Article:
Timothee Chalamet and Rebecca Ferguson star in Denis Villeneuve’s remake of “Dune.”
Warner Bros. Discovery is preparing investors for the effects of the writers’ and actors’ strikes if they continue through the end of this year.
The company, in a Tuesday securities filing, said it adjusted its expectations, assuming the financial impact of the strikes will persist through the end of the year. It noted this isn’t a prediction of when the strikes will end, but instead shows the financial impact on its TV and movie studios as production is halted.
Warner Bros. Discovery is expecting its adjusted earnings before interest, taxes, depreciation and amortization will take a hit of $300 million to $500 million, putting it in the full-year range of $10.5 billion to $11 billion.
Members of the Writers Guild of America union have been on strike for more than 100 days, and the actors joined picket lines in July. The work stoppage has come at a moment when media companies are trying to make streaming businesses profitable and pushing theaters back into theaters.
Warner Bros. Discovery is not only an owner of a movie and TV studio, but also has the largest portfolio of pay-TV networks.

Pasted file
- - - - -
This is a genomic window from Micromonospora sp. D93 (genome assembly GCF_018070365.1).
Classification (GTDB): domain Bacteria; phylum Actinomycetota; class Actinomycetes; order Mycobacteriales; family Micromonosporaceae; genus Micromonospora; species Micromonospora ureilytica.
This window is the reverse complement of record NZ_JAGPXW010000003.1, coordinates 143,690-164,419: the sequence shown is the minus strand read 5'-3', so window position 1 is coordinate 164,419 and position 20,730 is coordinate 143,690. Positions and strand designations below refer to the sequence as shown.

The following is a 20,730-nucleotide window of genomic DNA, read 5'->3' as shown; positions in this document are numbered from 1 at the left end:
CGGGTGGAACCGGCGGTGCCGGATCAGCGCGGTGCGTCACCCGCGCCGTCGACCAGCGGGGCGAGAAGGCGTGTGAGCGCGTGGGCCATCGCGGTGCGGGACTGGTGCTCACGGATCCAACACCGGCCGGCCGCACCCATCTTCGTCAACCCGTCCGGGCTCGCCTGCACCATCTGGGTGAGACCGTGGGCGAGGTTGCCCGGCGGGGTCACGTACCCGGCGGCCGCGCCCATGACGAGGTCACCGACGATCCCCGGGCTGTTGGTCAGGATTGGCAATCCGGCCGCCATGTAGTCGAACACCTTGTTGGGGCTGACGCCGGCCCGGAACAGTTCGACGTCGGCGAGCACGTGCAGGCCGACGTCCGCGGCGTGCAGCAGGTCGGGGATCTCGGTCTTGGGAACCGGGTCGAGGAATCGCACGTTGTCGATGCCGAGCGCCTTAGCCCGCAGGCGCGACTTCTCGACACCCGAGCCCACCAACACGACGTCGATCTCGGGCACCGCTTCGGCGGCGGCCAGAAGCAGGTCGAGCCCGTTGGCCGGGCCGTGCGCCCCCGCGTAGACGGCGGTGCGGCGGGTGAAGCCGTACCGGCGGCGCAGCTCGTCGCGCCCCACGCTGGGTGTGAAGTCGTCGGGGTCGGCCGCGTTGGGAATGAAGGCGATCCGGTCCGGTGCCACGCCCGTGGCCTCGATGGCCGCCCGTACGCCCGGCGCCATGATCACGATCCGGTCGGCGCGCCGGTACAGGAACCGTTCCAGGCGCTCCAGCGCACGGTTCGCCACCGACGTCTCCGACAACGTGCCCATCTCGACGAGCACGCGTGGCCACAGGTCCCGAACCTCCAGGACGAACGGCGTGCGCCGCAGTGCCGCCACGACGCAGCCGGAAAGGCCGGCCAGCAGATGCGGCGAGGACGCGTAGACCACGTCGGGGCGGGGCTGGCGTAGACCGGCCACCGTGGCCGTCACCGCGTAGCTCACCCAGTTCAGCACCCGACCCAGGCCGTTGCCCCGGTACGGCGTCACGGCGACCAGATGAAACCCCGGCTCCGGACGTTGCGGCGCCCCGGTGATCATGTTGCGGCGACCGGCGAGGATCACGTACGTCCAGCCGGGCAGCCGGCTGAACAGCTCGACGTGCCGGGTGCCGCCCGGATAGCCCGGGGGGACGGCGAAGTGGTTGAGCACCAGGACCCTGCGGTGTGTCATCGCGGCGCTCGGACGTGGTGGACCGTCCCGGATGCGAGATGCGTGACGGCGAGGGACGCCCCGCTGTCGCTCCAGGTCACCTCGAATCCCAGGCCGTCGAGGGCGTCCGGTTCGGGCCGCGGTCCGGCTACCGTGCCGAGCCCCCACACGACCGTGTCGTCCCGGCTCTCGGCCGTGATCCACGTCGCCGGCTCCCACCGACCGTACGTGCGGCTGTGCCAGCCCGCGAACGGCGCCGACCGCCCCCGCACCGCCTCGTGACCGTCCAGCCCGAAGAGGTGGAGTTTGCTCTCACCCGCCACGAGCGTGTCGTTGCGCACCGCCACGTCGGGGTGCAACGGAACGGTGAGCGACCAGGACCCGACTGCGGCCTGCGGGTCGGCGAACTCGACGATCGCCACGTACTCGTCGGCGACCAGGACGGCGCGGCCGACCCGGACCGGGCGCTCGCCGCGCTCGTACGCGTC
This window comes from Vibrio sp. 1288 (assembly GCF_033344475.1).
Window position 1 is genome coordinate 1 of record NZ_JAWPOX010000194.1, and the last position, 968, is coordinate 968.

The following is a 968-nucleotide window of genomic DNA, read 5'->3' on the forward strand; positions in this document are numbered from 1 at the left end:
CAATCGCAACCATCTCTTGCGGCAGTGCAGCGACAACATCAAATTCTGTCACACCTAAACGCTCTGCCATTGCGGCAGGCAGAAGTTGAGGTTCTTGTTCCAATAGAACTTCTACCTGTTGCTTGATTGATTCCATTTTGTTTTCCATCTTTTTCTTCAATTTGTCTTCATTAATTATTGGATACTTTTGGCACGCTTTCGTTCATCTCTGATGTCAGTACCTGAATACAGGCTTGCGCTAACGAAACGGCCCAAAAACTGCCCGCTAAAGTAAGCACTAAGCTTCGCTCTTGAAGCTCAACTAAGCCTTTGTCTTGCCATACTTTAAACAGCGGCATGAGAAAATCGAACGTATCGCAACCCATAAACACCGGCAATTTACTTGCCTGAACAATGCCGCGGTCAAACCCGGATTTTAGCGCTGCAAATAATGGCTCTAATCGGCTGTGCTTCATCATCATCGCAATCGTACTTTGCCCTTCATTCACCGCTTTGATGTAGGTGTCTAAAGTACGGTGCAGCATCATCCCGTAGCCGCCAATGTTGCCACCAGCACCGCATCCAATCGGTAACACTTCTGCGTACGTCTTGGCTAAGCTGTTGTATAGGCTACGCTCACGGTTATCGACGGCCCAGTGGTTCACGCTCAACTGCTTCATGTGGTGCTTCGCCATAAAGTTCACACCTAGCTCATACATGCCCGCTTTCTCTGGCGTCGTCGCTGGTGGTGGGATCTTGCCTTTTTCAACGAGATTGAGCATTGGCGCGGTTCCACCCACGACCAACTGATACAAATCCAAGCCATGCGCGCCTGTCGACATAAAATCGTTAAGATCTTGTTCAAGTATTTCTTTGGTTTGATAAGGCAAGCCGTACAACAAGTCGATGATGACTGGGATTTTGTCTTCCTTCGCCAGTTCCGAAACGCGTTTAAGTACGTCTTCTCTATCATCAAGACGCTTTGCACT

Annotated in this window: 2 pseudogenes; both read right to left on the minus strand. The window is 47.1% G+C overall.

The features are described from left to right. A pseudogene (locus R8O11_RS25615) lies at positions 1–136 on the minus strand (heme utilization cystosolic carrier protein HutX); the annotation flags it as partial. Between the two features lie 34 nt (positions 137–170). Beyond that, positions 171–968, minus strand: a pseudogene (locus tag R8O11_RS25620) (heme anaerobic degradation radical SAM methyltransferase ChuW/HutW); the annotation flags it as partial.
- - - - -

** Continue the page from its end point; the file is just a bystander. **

“While [Warner Bros. Discovery] is hopeful these strikes will be resolved soon, it cannot predict when the strikes will ultimately end,” the company said in a Tuesday securities filing.
Negotiations between the studios and writers have been heated recently, and Warner Bros. Discovery CEO David Zaslav has been part of the discussions.
Last month, Warner Bros. Discovery’s “Dune: Part Two” was knocked off the 2023 box office slate due to the labor strikes that threaten its marketing abilities. The film moved from this fall to March 15, 2024, taking the calendar spot from “Godzilla x Kong: The New Empire,” which moved to April 12, 2024. The shuffle also saw the animated movie “Lord of the Rings: The War of the Rohirrim” move to Dec. 13, 2024.
In addition to earnings showing the impact, the strikes have some effect on Warner Bros. Discovery free cash flow. However, raising its free cash flow expectations for this year to at least $5 billion is also in part thanks to the box office hit “Barbie,” which is now Warner Bros.’ top-grossing release.
Previously, Warner Bros. Discovery’s expectations were based on the assumption that the strikes would end in early September, CFO Gunnar Wiedenfels said during the August earnings call. He noted at that time that if the strikes were to run through the end of the year adjusted EBITDA and cash flow guidance would be affected.
The revised expectations come ahead of Zaslav’s appearance on Wednesday at Goldman Sachs’ Communacopia + Technology conference.